It's blossom time for early budding fruits like peaches, nectarines and apricots but gardeners from Kamloops and the Okanagan are noticing bare branches with few blooms, if any.
"I had lots of buds, leaf buds and blossom buds, earlier in the spring, and they just kind of shrivelled and died," Westsyde resident Kelly MacDonald said.
She planted her nectarine tree in September, so this is not an issue she has encountered before.
North Shore resident Jenna Nicosaurus has noticed her trees aren't faring well either.
"I only saw very few blooms on my apricot tree," she said. "I didn’t see anything on my peach tree, nothing on my nectarine tree."
Brocklehurst resident Pam Bragg planted her peach tree four years ago. The first year it didn't produce, but the second year it was loaded with at least 150 peaches throughout the season.
This year and last year, however, the tree had no blossoms at all.
Flummoxed gardeners are wondering what they did wrong. The answer is, nothing at all.
"It’s just mother nature," horticulturalist Elaine Nadin said. "And as we know, we can’t win against her."
The lack of blossoms is simply the result of a weather event.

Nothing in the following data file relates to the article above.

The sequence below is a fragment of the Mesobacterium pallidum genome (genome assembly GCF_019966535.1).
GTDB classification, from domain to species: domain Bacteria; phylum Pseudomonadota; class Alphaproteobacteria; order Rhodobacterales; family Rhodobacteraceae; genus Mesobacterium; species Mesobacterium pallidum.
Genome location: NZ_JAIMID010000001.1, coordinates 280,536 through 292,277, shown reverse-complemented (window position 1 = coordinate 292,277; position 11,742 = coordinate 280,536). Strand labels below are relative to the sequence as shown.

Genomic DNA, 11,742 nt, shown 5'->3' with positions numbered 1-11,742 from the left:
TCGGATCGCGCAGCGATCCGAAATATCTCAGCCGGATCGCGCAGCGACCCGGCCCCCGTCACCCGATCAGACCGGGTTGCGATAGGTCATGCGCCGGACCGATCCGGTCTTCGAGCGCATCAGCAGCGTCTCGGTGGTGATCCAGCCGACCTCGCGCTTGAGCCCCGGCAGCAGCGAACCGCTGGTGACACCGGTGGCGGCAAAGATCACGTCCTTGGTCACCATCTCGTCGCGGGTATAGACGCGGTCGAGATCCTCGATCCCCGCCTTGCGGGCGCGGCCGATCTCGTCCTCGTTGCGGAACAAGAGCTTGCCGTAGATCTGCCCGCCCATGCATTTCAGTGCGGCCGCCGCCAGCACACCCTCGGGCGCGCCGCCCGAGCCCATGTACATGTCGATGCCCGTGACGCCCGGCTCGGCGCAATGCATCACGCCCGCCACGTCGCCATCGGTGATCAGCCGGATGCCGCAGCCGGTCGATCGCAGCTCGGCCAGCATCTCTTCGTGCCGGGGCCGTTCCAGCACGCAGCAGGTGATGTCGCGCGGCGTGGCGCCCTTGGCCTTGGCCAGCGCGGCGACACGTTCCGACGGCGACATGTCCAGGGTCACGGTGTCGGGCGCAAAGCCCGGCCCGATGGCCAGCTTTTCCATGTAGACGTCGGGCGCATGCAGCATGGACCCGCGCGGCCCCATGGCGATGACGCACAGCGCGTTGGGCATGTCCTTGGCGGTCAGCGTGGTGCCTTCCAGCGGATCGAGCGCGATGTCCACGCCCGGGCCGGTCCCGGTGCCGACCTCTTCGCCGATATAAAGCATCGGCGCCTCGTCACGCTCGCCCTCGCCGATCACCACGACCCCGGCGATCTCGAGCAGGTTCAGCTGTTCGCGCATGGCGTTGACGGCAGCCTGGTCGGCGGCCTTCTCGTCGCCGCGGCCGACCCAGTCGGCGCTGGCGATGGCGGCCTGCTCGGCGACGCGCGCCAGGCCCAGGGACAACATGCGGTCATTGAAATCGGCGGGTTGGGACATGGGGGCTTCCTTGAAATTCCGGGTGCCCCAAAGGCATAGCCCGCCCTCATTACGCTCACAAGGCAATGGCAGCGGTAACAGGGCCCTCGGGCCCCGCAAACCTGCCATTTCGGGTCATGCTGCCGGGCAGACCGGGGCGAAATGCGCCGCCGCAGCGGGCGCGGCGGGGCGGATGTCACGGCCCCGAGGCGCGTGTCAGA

"Last year we had quite a warm January (and) February, so the buds started to swell up," Nadin said. "Then all of a sudden we had a two-week cold snap."
The buds reacted to the warm weather by swelling and filling with moisture. When the cold snap struck, the moisture inside the buds froze, killing them.
Some buds will blossom regardless, but dry up and drop in a phenomenon called a husk fall.
The same thing has happened this year, Nadin said.
This isn't an issue unique to Kamloops.
Nadin said last year many Okanagan crops were affected in the same way.
"I know a lot of big orchards certainly suffered with their peaches last year," she said.
While it is uncommon for peach and apricot crops to suffer two years in a row, a low yield of apricots isn't unusual because they are the tenderest soft fruit.
"Apricots have a low crop about every third or fourth year," Kelowna farmer Penny Gambell said. "They are vulnerable to that winter frost, and also to the spring frost."
This year, Gambell is noticing more widespread damage that extends beyond apricot crops.
"I don't know how bad it's going to be at this point, but I do believe we're going to have a reduced peach crop," she said. "I think it'll be significant. It could be 50 per cent or less."
Unfortunately, the only thing Okanagan farmers and gardeners can do now is wait. If their trees have blossoms, there's still hope for some fruit in the upcoming weeks.
If there are no blossoms at all, they'll have to wait until next year.
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